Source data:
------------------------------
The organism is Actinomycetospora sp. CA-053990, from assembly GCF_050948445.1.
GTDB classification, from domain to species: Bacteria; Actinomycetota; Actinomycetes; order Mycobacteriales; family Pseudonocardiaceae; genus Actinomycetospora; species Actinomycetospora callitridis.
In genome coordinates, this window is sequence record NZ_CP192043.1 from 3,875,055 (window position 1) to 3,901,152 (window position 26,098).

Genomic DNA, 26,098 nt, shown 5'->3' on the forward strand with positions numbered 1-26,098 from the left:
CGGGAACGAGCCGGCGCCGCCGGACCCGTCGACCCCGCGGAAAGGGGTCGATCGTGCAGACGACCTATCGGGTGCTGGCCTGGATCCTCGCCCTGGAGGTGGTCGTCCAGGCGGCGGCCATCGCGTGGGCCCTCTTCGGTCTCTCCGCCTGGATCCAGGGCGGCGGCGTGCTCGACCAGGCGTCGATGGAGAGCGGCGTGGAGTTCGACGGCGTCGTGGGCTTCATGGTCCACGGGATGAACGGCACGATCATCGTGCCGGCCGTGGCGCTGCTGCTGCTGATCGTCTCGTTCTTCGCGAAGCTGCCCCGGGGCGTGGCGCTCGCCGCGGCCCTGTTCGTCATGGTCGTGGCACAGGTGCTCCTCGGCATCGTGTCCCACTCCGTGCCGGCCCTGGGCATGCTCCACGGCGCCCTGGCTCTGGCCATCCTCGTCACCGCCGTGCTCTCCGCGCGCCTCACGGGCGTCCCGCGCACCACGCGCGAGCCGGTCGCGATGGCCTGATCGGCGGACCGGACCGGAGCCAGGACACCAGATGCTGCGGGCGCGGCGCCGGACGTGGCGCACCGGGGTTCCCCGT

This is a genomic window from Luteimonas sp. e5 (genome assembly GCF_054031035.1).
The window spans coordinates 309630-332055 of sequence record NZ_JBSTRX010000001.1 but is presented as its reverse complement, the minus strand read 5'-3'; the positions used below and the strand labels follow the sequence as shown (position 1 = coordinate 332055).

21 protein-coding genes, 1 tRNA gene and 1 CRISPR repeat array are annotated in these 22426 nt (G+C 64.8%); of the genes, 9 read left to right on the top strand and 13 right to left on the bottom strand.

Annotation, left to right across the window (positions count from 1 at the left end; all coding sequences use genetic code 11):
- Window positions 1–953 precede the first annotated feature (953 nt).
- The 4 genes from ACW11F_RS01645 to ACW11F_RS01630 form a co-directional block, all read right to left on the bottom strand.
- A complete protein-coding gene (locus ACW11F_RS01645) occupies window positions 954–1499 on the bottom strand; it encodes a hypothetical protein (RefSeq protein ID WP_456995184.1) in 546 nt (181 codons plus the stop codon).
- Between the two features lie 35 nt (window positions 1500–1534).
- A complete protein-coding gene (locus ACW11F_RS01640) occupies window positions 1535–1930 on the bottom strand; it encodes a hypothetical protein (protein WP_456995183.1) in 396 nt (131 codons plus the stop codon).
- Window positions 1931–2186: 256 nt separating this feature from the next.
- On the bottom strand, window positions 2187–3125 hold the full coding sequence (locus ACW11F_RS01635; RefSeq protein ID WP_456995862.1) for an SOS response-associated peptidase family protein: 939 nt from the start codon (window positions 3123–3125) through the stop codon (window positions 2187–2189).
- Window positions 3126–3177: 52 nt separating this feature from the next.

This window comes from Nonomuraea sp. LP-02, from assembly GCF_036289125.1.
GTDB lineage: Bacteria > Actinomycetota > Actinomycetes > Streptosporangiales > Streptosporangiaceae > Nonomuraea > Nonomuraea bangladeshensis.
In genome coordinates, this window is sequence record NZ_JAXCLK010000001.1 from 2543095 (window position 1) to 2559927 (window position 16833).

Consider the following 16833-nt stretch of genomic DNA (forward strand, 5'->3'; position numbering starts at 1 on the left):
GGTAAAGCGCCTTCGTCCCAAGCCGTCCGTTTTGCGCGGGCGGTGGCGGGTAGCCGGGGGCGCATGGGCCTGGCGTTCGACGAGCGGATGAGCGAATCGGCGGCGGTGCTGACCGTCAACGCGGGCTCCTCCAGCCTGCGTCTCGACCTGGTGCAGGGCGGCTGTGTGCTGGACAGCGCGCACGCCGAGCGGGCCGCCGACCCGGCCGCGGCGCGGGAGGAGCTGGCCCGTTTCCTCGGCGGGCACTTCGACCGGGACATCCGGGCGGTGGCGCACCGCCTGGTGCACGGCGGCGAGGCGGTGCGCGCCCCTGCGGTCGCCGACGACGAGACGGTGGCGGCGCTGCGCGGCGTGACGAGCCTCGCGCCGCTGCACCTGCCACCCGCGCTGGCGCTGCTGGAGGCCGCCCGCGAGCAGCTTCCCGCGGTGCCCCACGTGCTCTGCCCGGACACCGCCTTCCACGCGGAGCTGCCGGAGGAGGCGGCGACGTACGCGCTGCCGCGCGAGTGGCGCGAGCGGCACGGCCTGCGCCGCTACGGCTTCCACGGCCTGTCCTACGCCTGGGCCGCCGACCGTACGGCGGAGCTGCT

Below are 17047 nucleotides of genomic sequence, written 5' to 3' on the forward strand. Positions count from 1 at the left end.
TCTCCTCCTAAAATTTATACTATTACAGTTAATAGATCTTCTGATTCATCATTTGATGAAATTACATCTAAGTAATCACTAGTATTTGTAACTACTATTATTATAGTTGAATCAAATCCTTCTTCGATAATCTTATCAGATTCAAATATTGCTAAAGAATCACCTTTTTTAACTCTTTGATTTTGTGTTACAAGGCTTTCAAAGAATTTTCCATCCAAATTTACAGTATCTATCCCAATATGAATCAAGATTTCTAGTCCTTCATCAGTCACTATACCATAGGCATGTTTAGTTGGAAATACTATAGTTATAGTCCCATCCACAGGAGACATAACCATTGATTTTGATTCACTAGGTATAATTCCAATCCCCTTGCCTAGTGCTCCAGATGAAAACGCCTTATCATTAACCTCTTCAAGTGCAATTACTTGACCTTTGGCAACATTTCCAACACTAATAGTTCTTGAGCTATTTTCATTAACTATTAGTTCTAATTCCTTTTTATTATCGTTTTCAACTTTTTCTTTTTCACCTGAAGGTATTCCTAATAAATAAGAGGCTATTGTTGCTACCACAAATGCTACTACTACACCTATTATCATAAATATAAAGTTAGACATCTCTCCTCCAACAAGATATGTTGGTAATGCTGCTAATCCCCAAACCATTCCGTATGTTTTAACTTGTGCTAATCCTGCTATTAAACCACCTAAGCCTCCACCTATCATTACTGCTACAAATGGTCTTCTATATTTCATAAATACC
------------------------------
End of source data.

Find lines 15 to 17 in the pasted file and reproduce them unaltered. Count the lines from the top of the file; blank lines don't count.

- Window positions 1931–2186: 256 nt separating this feature from the next.
- On the bottom strand, window positions 2187–3125 hold the full coding sequence (locus ACW11F_RS01635; RefSeq protein ID WP_456995862.1) for an SOS response-associated peptidase family protein: 939 nt from the start codon (window positions 3123–3125) through the stop codon (window positions 2187–2189).
- Window positions 3126–3177: 52 nt separating this feature from the next.